Despite the painfully obvious reality that what you buy does not accurately reflect how much you may or may not have in the bank, what you own will more often than not encourage people to come to certain conclusions about your wealth (or lack thereof).
People will frequently make guesses about your income and wealth based on:
- The home that you live in
- The car that you drive
- The clothes that you wear
- The vacations you take
and very often these guesses will be WRONG.
Our consumptive culture is so focused on money in the context of what it can buy that if you’re not buying the right thing or enough of it, people will assume you don’t have any money. This is grossly misleading, because obviously if you’ve managed to put away over $25,000 for retirement, it means you have not spent that $25,000 on a new car or a wedding. However, the absence of a new car or a lavish wedding communicates to outsiders that you don’t have $25,000. I wish we lived in a world that rewarded thrift and frugality, or at least one that didn’t immediately equate material possessions with financial success, but unfortunately, we don’t. Instead, it’s up to you to make peace with this:
Invisible wealth is more important than visible debt.
This occurred to me when someone commented on my 30 Financial Milestones You Need To Reach By Age 30 post, asking why owning a home wasn’t on the list. I thought it was painfully obvious:
financial responsibility can’t and shouldn’t be measured by possessions.
The error in equating homeownership with financial success deserves a post on its own, so I won’t address it in full here, but I will say that acquiring as huge of debt as a mortgage does not deserve a pat on the back the way saving for retirement or sticking to a budget does.
When someone purchases a house, all you see is the house. You don’t know if they paid with cash in full or barely scraped together the minimum 5% downpayment. It’s hard to see if their scrimping to meet mortgage payments or if the obligation is barely making a dent in their disposable income. We think the house communicates financial savvy, but it could be the opposite. All we see is the house, and make the potentially false assumption that if they successfully overcame the hurdles to acquire it, they must have their money under control.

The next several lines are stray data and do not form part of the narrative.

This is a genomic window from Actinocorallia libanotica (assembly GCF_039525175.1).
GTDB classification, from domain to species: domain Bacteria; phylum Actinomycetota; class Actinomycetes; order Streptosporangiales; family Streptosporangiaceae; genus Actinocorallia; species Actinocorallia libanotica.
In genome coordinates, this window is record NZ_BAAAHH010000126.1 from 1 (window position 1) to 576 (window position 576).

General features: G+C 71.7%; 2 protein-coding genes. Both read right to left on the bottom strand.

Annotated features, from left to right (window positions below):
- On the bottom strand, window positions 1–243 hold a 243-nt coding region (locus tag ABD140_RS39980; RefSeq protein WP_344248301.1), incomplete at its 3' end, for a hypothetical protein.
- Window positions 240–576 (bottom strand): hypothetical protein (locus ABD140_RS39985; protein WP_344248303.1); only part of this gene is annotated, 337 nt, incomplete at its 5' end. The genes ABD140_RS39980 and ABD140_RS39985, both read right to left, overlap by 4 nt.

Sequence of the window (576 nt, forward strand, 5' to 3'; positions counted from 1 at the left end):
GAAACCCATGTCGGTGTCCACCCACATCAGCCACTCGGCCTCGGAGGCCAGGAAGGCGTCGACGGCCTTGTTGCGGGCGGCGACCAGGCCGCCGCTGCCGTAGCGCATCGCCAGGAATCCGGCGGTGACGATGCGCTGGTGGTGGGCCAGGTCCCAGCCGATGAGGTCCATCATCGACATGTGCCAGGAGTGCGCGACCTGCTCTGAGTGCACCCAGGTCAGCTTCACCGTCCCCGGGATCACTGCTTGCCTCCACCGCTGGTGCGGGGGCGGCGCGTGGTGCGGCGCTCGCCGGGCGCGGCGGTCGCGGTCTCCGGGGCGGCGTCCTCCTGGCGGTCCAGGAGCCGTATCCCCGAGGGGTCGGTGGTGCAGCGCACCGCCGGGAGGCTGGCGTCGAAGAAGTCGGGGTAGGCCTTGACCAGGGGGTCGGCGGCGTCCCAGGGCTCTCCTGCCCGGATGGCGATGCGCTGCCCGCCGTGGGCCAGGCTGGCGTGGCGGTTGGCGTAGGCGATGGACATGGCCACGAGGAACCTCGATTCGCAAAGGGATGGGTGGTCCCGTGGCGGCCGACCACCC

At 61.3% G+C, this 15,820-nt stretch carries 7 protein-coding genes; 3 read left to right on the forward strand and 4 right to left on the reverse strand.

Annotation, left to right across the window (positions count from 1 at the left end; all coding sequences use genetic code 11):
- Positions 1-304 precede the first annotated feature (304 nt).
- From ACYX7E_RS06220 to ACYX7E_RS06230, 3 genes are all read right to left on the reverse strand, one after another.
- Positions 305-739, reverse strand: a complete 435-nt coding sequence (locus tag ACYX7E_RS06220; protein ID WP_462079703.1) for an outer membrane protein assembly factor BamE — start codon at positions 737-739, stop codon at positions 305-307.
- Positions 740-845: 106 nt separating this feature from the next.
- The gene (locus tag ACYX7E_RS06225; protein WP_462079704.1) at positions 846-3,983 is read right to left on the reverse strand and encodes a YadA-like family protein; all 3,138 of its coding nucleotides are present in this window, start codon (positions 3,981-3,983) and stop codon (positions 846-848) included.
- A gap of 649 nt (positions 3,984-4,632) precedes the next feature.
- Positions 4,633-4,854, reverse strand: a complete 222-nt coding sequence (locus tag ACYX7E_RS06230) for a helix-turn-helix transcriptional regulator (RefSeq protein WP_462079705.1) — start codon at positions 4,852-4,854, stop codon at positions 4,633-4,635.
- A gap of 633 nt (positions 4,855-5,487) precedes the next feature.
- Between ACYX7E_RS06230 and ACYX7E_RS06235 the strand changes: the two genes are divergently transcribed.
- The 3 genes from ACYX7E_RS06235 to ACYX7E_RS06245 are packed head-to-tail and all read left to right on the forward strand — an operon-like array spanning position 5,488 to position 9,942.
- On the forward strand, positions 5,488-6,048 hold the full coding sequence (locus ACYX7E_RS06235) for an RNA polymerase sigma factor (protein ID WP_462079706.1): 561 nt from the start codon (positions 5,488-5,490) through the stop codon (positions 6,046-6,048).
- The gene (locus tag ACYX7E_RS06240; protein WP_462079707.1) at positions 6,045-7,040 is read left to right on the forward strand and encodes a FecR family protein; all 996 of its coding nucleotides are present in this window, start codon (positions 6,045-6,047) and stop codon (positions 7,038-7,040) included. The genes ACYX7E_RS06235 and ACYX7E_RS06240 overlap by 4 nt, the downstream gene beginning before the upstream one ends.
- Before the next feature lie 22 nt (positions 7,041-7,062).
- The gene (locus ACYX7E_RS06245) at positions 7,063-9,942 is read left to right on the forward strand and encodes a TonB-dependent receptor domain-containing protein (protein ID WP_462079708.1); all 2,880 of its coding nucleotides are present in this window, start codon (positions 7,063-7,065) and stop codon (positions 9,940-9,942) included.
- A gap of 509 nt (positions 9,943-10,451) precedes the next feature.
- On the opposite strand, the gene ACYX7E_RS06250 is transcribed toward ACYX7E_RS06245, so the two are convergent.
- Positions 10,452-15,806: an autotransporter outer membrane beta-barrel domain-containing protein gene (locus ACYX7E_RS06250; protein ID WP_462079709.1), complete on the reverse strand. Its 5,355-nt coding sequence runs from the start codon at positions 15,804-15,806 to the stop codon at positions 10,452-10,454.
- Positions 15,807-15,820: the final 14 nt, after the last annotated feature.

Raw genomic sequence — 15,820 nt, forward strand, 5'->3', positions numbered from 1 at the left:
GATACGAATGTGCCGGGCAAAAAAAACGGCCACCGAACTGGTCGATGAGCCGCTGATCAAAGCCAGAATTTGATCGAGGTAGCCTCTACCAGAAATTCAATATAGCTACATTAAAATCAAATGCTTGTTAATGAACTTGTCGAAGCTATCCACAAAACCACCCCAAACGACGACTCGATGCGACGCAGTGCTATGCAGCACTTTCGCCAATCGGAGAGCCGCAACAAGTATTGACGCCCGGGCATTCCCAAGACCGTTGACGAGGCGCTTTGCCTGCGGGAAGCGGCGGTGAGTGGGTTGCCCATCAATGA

Ever since I changed my attitude and focused on saving money instead of spending every cent that came in, I’ve been mistaken for having less money than I do. A year ago, when my student loan debt was just about gone and I was considering buying a car. I was considering some higher-end vehicles when one of my friends encouraged I get something “within my budget” like a Mazda 3. Not only are Mazdas the vehicles I hate most on earth, but I was grossing around $7,000 per month!
I had a big budget to accommodate almost any car I wanted, but no one could tell because I wasn’t an obvious spender. My biggest crimes were dining out and going on one vacation per year — and in a world where most people make spending decisions based on their credit card limits, my behaviour didn’t look excessive.
Sticking to an aggressive debt repayment and/or savings plan will be more challenging because you won’t receive any outside encouragement for your financial responsibility.
People will congratulate you for buying a home and they’ll ooh and ah over designer clothes, but no one is going to know if you have a $0 balance on your credit card statements or have managed to hit $100,000 in savings.
If you’re doing things wrong, your biggest financial milestones will be buying a house or a nice car, and everyone will see them.
But if you’re doing things right, your biggest financial achievements will be totally invisible to the outside world.
No one will know when you are debt-free or hit $1 million in retirement savings. So strive for invisible wealth and don’t worry about the fancy cars and houses, they don’t signify financial success, they might even just be very visible debt!